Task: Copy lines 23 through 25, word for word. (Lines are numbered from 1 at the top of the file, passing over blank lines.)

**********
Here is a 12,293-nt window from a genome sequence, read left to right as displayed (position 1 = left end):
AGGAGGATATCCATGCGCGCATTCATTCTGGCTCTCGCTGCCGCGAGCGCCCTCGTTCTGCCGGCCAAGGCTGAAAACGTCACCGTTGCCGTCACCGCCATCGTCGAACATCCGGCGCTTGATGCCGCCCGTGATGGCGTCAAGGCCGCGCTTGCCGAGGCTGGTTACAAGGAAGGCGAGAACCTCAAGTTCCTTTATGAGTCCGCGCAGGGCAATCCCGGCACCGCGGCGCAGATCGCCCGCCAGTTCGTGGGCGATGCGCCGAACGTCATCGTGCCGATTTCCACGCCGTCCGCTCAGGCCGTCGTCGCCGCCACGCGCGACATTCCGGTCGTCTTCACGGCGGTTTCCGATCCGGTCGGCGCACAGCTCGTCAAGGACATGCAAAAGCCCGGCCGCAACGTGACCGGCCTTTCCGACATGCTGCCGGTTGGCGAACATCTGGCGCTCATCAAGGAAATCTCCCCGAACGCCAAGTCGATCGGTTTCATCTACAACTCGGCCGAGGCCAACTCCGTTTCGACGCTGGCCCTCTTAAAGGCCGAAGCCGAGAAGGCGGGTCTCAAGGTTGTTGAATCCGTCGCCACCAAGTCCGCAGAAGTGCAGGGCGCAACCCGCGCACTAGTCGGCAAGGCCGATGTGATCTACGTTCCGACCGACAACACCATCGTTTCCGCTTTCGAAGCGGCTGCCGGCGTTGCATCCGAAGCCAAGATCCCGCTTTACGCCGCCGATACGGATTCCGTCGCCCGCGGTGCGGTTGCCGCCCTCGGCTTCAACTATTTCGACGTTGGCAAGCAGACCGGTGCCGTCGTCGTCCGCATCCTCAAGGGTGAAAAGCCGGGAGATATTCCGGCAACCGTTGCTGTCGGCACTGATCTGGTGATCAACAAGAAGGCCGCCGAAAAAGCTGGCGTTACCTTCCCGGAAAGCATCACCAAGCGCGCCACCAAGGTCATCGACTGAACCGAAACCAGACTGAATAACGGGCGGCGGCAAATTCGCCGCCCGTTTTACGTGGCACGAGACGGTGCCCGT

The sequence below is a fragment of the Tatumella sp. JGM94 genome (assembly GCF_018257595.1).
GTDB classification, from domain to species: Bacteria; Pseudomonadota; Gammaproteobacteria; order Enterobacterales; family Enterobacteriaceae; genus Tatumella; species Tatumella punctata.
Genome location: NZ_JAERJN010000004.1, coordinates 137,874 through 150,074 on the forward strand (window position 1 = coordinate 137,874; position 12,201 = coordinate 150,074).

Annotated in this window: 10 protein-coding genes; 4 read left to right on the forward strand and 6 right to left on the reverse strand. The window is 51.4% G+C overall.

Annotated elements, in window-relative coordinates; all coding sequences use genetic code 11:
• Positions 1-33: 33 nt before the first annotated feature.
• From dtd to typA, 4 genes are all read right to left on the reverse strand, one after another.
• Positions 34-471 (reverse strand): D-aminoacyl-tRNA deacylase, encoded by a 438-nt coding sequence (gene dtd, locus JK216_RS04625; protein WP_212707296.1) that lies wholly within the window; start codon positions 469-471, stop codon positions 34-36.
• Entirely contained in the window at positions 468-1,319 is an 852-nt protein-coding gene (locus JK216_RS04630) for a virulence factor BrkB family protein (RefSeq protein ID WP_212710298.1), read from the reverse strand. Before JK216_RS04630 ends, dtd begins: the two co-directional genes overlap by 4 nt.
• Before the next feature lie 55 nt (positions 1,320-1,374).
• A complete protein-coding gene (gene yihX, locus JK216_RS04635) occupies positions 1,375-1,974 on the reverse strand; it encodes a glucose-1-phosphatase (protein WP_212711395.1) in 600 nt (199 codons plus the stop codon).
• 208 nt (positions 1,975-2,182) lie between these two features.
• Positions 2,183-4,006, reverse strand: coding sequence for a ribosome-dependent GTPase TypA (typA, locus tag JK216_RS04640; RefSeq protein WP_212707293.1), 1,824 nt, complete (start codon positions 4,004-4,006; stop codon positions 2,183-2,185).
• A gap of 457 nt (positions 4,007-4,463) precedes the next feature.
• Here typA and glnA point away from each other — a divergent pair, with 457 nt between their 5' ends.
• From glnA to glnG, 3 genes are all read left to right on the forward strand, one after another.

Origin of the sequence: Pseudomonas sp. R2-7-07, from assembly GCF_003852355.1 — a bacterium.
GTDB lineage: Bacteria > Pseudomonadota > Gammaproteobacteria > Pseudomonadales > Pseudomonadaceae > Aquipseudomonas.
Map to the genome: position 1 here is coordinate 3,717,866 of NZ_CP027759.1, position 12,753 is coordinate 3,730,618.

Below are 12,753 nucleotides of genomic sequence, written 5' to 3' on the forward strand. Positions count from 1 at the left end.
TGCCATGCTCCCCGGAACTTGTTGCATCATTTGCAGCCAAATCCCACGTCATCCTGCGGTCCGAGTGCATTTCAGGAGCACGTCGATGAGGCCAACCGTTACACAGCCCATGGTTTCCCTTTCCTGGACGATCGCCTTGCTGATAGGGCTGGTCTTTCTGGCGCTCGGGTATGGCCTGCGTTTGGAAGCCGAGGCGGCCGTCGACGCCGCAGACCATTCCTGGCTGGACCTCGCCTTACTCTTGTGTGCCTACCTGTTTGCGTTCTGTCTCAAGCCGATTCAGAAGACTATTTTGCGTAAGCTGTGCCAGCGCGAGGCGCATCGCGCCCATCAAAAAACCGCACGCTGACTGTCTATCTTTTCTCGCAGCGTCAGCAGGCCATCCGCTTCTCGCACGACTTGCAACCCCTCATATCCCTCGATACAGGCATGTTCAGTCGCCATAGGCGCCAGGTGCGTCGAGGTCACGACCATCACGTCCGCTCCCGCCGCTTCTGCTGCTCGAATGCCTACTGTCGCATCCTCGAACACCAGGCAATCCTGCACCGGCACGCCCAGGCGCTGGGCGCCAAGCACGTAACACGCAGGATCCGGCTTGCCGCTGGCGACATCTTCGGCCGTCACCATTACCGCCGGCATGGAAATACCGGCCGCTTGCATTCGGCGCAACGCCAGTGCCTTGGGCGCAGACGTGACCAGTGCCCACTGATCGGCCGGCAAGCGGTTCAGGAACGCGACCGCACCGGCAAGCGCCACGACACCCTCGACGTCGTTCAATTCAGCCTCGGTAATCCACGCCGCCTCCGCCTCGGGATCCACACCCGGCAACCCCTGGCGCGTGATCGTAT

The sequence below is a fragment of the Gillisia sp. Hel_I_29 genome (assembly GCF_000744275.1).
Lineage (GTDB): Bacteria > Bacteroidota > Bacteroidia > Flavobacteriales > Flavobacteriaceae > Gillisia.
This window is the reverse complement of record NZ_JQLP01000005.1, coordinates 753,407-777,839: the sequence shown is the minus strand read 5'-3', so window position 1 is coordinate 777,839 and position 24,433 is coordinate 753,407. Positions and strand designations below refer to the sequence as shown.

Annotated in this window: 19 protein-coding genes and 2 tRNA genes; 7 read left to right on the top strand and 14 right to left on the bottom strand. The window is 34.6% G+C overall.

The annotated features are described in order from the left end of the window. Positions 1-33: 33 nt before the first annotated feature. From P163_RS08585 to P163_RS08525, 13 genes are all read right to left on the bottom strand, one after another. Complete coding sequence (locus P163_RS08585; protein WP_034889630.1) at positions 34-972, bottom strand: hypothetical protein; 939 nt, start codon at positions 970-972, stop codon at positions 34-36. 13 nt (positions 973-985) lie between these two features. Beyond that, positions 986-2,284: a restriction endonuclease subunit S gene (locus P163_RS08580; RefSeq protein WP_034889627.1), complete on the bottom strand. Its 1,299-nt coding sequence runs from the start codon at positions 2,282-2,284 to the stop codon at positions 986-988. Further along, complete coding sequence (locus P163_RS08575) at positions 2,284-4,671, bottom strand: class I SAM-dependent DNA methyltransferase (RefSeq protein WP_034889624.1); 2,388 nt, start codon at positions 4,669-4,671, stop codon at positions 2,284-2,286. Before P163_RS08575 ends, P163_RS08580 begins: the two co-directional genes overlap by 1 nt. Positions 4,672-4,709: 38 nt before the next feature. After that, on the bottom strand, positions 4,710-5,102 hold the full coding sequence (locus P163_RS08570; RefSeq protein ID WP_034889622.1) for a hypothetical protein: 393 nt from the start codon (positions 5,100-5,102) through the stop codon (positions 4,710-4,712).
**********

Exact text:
TGCCATGCTCCCCGGAACTTGTTGCATCATTTGCAGCCAAATCCCACGTCATCCTGCGGTCCGAGTGCATTTCAGGAGCACGTCGATGAGGCCAACCGTTACACAGCCCATGGTTTCCCTTTCCTGGACGATCGCCTTGCTGATAGGGCTGGTCTTTCTGGCGCTCGGGTATGGCCTGCGTTTGGAAGCCGAGGCGGCCGTCGACGCCGCAGACCATTCCTGGCTGGACCTCGCCTTACTCTTGTGTGCCTACCTGTTTGCGTTCTGTCTCAAGCCGATTCAGAAGACTATTTTGCGTAAGCTGTGCCAGCGCGAGGCGCATCGCGCCCATCAAAAAACCGCACGCTGACTGTCTATCTTTTCTCGCAGCGTCAGCAGGCCATCCGCTTCTCGCACGACTTGCAACCCCTCATATCCCTCGATACAGGCATGTTCAGTCGCCATAGGCGCCAGGTGCGTCGAGGTCACGACCATCACGTCCGCTCCCGCCGCTTCTGCTGCTCGAATGCCTACTGTCGCATCCTCGAACACCAGGCAATCCTGCACCGGCACGCCCAGGCGCTGGGCGCCAAGCACGTAACACGCAGGATCCGGCTTGCCGCTGGCGACATCTTCGGCCGTCACCATTACCGCCGGCATGGAAATACCGGCCGCTTGCATTCGGCGCAACGCCAGTGCCTTGGGCGCAGACGTGACCAGTGCCCACTGATCGGCCGGCAAGCGGTTCAGGAACGCGACCGCACCGGCAAGCGCCACGACACCCTCGACGTCGTTCAATTCAGCCTCGGTAATCCACGCCGCCTCCGCCTCGGGATCCACACCCGGCAACCCCTGGCGCGTGATCGTAT

The sequence below is a fragment of the Gillisia sp. Hel_I_29 genome (assembly GCF_000744275.1).
Lineage (GTDB): Bacteria > Bacteroidota > Bacteroidia > Flavobacteriales > Flavobacteriaceae > Gillisia.